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Statement on Derek Chauvin Verdict

Our Work Is Not Over

Dear Members of the Drexel Community,

As the trial of Derek Chauvin ended, there was a collective momentary sigh of relief. On Tuesday evening, the nation learned that a verdict of guilty on all charges was returned by the jury. For people of color, this news comes after 11 months of shock, protest, pain, immeasurable grief, and trauma, as we all processed the 9 minutes and 28 seconds of footage that led to the death of George Floyd in Minneapolis, Minnesota.

As a community, it is easy to become numb to the daily news, but it is our collective responsibility to ensure that we remain self-aware of our biases, vigilant about the infrastructure and intolerances around us, and committed to confronting the continued racism and injustice that face our community.

Violence and hatred are unacceptable and have no place in our country, our University, and the College of Medicine community. The news of this verdict is another step in the right direction in the fight against bigotry, but our work is not over. In order for our work to be effective, it must continue here in our community.

The College of Medicine, its faculty and professional staff, alongside the Office of Diversity, Equity and Inclusion and the Offices of Admissions and Student Affairs, remain committed to building a safe, diverse, and equitable community. To create an environment where our students are always empowered to have meaningful dialogue and are invested in the well-being of all people.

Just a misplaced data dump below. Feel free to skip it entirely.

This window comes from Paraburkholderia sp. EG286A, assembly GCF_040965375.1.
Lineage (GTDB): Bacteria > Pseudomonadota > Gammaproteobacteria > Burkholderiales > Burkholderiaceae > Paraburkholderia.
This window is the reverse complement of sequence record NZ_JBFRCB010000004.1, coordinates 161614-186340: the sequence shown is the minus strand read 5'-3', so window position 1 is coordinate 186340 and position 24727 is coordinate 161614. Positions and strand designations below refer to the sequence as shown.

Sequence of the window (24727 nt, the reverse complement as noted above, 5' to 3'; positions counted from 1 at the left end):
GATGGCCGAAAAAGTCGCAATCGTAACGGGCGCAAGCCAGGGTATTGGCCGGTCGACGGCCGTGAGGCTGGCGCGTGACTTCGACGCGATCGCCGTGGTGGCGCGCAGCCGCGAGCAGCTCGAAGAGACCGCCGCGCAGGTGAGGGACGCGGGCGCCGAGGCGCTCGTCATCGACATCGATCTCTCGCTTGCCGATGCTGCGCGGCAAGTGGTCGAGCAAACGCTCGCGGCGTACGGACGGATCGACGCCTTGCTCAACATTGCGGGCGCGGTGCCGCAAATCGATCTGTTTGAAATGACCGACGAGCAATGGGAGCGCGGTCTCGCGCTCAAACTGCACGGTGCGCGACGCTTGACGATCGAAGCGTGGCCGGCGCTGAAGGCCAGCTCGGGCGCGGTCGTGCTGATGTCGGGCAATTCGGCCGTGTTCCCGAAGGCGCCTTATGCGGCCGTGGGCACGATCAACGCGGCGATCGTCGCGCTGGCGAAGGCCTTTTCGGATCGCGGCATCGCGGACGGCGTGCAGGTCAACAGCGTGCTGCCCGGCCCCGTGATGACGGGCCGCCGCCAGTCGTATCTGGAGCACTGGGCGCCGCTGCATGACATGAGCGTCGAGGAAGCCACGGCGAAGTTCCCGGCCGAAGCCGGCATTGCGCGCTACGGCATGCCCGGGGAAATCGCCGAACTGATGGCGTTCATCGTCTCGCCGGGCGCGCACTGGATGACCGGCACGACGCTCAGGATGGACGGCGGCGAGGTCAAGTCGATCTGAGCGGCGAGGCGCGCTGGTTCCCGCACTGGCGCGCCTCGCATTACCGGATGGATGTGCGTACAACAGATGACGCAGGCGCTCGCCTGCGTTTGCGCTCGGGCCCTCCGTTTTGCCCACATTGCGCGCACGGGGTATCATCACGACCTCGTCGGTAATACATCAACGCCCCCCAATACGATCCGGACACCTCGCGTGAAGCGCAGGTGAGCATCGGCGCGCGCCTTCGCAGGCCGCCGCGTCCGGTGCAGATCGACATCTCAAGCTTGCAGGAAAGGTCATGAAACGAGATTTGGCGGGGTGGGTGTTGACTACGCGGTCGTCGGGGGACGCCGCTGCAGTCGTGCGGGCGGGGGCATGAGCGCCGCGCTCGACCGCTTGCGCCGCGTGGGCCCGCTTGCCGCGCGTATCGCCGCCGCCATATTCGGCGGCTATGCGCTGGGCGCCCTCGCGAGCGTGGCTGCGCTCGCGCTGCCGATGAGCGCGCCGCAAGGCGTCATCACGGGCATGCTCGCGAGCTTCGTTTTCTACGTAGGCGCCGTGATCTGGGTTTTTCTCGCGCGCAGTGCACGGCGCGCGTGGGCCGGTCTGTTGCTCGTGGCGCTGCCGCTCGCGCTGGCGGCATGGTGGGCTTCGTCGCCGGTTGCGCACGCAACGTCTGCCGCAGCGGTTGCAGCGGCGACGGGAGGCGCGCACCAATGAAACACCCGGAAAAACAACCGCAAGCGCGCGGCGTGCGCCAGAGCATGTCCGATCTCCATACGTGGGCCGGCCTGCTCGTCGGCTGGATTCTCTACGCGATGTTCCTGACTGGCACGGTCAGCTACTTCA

In light of the recent injustice, we reaffirm our values and commitment to how we educate and support you, our future physicians and scientists. We commit to:

  • Create an open forum to discuss concerns – ensuring that all community members are empowered to address injustices in our spaces.
  • Provide resources and trainings – aiding community members to develop skills to be active bystanders and to recognize and act on injustices.
  • Support trainings for personal safety – increasing our community members’ personal agency when confronted with issues of racism.
  • Partner with student organizations and student leaders – ensuring that our administration has a pulse on student attitudes surrounding these issues and clearly communicates our strategy on dismantling systemic and institutionalized prejudice and discrimination.
  • Educate on appropriate interpersonal conduct – committing to the task of combatting racism is an ongoing responsibility for all of us.

We will continue to stand in solidarity with our students, faculty, and professional staff of color.

We will continuously play active roles in making meaningful change and progress. Our work towards effective change continues.

We will always be creative and at the forefront of addressing social inequities, but we can’t do it without all of you.

Take care and keep yourself and your fellow community members safe.

Leon McCrea II, MD, MPH
Deborah J. Tuttle, MD, and John P. Piper, MD, Vice Dean for Educational Affairs; Director, Drexel Pathway to Medical School Program; Associate Professor of Family, Community and Preventive Medicine

Annette Gadegbeku, MD
Associate Professor; Associate Dean, Community Health; Faculty Director, Healing Hurt People

Rita Guevara, MD
Assistant Dean of Diversity, Equity & Inclusion; Assistant Professor

Orcel Kounga, MSEd
Director of Admissions and Student Affairs, West Reading Campus at Tower Health

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